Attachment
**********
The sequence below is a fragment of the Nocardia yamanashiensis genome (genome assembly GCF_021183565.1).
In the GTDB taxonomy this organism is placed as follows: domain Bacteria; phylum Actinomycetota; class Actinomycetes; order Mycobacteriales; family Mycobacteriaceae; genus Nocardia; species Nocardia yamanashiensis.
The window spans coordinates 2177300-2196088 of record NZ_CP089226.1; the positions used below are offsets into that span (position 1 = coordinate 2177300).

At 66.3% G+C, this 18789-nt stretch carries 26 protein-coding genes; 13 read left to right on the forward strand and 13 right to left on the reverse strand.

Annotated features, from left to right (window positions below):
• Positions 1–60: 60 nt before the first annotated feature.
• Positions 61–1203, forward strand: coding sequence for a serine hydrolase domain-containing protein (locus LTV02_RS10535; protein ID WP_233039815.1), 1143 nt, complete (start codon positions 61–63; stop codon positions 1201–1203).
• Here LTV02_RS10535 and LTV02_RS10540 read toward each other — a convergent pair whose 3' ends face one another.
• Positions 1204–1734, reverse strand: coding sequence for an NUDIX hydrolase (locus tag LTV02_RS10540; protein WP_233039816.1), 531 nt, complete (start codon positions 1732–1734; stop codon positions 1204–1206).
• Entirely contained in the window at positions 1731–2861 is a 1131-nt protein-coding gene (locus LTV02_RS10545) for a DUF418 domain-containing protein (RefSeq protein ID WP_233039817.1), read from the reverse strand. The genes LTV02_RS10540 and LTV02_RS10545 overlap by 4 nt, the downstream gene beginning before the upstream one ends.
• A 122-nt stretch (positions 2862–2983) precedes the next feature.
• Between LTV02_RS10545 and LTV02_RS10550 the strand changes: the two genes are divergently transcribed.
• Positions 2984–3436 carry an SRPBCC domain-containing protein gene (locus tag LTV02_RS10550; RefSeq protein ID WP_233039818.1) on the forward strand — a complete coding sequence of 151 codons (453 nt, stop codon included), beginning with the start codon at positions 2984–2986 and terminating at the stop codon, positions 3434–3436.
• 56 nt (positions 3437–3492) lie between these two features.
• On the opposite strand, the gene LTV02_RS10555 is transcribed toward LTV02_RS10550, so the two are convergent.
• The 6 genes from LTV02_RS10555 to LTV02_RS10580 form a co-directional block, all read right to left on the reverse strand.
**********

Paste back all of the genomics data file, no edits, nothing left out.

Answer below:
The sequence below is a fragment of the Nocardia yamanashiensis genome (genome assembly GCF_021183565.1).
In the GTDB taxonomy this organism is placed as follows: domain Bacteria; phylum Actinomycetota; class Actinomycetes; order Mycobacteriales; family Mycobacteriaceae; genus Nocardia; species Nocardia yamanashiensis.
The window spans coordinates 2177300-2196088 of record NZ_CP089226.1; the positions used below are offsets into that span (position 1 = coordinate 2177300).

At 66.3% G+C, this 18789-nt stretch carries 26 protein-coding genes; 13 read left to right on the forward strand and 13 right to left on the reverse strand.

Annotated features, from left to right (window positions below):
• Positions 1–60: 60 nt before the first annotated feature.
• Positions 61–1203, forward strand: coding sequence for a serine hydrolase domain-containing protein (locus LTV02_RS10535; protein ID WP_233039815.1), 1143 nt, complete (start codon positions 61–63; stop codon positions 1201–1203).
• Here LTV02_RS10535 and LTV02_RS10540 read toward each other — a convergent pair whose 3' ends face one another.
• Positions 1204–1734, reverse strand: coding sequence for an NUDIX hydrolase (locus tag LTV02_RS10540; protein WP_233039816.1), 531 nt, complete (start codon positions 1732–1734; stop codon positions 1204–1206).
• Entirely contained in the window at positions 1731–2861 is a 1131-nt protein-coding gene (locus LTV02_RS10545) for a DUF418 domain-containing protein (RefSeq protein ID WP_233039817.1), read from the reverse strand. The genes LTV02_RS10540 and LTV02_RS10545 overlap by 4 nt, the downstream gene beginning before the upstream one ends.
• A 122-nt stretch (positions 2862–2983) precedes the next feature.
• Between LTV02_RS10545 and LTV02_RS10550 the strand changes: the two genes are divergently transcribed.
• Positions 2984–3436 carry an SRPBCC domain-containing protein gene (locus tag LTV02_RS10550; RefSeq protein ID WP_233039818.1) on the forward strand — a complete coding sequence of 151 codons (453 nt, stop codon included), beginning with the start codon at positions 2984–2986 and terminating at the stop codon, positions 3434–3436.
• 56 nt (positions 3437–3492) lie between these two features.
• On the opposite strand, the gene LTV02_RS10555 is transcribed toward LTV02_RS10550, so the two are convergent.
• The 6 genes from LTV02_RS10555 to LTV02_RS10580 form a co-directional block, all read right to left on the reverse strand.